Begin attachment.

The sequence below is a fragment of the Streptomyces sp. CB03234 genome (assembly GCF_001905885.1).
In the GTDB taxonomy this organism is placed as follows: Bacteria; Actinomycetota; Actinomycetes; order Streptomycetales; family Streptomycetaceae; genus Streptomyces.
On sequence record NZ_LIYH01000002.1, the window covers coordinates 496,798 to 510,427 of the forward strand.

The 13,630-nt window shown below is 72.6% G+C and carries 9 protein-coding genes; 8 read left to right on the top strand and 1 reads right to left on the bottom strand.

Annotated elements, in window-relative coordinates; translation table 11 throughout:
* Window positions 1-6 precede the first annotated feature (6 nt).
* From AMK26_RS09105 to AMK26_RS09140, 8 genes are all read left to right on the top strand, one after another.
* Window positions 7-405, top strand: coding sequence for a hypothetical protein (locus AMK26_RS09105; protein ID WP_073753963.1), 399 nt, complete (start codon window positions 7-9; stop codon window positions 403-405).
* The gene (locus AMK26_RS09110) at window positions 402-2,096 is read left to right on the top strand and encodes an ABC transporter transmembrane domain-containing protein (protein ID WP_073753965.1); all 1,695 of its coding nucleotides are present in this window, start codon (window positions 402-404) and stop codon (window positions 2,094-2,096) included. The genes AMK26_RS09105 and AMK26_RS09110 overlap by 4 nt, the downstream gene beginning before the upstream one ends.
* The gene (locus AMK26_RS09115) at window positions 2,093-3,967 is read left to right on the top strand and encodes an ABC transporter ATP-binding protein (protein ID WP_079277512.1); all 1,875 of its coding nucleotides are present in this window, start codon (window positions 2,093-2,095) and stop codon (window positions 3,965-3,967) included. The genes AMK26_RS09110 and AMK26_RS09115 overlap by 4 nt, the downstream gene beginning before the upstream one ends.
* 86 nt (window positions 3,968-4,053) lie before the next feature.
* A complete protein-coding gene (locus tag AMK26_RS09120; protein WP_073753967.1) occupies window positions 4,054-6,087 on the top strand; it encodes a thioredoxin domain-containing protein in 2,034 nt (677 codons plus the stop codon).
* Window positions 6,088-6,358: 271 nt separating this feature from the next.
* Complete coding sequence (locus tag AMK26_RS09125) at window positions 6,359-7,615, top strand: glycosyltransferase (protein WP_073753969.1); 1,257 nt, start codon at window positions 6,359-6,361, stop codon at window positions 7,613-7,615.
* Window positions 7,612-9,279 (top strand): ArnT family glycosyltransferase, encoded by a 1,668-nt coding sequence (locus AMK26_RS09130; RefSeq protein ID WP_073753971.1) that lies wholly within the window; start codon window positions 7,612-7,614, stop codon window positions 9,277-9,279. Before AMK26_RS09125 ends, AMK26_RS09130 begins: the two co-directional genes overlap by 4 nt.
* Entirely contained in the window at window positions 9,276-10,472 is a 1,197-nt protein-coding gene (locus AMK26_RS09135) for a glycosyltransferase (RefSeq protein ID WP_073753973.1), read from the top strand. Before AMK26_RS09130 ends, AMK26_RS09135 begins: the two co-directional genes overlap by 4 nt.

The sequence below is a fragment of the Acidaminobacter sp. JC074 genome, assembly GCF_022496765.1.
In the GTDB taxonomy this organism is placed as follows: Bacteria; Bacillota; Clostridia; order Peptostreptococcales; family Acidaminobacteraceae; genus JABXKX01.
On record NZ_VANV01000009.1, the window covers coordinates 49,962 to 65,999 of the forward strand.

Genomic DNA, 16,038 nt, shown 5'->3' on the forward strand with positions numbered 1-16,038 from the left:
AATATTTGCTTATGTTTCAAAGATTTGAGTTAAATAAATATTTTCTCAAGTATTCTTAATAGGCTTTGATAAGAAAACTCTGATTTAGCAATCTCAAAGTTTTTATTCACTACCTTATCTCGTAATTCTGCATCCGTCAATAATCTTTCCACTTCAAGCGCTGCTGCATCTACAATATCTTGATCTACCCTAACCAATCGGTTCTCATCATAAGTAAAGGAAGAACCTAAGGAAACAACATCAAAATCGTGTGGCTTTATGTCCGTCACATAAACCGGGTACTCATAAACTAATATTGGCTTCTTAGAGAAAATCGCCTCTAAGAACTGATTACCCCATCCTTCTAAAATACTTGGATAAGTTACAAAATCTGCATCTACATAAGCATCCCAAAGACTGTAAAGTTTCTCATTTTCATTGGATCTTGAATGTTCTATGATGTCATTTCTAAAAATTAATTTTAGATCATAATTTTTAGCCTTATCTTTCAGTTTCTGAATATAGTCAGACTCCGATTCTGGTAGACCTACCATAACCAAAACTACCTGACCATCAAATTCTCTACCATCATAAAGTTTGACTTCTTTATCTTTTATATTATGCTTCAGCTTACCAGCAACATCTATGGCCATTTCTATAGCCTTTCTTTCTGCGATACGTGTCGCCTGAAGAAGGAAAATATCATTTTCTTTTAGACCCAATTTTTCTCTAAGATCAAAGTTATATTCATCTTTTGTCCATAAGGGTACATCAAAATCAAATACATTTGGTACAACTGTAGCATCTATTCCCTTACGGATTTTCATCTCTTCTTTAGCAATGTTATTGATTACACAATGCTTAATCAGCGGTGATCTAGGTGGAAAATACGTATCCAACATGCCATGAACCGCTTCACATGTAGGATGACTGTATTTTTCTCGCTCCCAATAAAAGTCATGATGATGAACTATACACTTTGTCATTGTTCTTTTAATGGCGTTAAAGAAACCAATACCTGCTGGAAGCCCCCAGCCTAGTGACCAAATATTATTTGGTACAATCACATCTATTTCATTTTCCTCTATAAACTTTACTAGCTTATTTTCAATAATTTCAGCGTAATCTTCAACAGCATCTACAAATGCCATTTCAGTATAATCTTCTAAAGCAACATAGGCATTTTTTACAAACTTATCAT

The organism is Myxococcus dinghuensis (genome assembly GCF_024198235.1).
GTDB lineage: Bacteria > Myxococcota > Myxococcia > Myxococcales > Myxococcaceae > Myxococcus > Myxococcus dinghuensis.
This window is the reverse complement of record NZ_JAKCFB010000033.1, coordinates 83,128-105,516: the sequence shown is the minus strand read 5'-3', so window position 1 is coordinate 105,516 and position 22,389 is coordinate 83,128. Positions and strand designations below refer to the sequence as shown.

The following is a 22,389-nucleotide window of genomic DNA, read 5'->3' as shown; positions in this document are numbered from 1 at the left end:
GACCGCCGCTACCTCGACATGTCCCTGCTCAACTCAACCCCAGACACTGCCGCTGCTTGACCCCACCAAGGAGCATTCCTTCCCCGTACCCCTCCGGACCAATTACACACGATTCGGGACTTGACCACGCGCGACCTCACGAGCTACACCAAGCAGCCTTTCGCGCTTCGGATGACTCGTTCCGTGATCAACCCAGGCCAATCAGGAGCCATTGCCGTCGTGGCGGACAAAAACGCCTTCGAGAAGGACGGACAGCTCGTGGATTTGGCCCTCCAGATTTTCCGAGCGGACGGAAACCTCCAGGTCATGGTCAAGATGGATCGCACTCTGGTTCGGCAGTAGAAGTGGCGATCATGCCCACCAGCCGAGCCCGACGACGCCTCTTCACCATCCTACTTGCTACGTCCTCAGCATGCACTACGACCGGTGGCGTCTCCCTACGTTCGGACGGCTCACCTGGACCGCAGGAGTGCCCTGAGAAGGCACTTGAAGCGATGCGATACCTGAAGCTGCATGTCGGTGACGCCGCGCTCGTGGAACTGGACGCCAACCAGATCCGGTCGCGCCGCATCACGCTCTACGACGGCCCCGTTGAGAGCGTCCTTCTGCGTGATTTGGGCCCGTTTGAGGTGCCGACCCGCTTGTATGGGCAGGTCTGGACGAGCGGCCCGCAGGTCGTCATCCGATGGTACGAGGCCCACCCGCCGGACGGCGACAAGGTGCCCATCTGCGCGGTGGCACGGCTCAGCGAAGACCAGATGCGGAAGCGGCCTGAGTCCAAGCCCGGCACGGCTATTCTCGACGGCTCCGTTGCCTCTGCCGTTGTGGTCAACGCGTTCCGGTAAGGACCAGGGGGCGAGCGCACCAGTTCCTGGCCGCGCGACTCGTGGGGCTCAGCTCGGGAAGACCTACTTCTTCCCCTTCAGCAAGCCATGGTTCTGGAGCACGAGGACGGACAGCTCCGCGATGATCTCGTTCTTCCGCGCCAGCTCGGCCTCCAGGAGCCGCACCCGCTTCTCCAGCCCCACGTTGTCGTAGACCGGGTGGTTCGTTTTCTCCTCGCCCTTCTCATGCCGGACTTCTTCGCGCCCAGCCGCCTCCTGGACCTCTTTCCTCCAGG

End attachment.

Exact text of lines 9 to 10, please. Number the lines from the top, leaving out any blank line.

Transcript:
* The gene (locus AMK26_RS09110) at window positions 402-2,096 is read left to right on the top strand and encodes an ABC transporter transmembrane domain-containing protein (protein ID WP_073753965.1); all 1,695 of its coding nucleotides are present in this window, start codon (window positions 402-404) and stop codon (window positions 2,094-2,096) included. The genes AMK26_RS09105 and AMK26_RS09110 overlap by 4 nt, the downstream gene beginning before the upstream one ends.
* The gene (locus AMK26_RS09115) at window positions 2,093-3,967 is read left to right on the top strand and encodes an ABC transporter ATP-binding protein (protein ID WP_079277512.1); all 1,875 of its coding nucleotides are present in this window, start codon (window positions 2,093-2,095) and stop codon (window positions 3,965-3,967) included. The genes AMK26_RS09110 and AMK26_RS09115 overlap by 4 nt, the downstream gene beginning before the upstream one ends.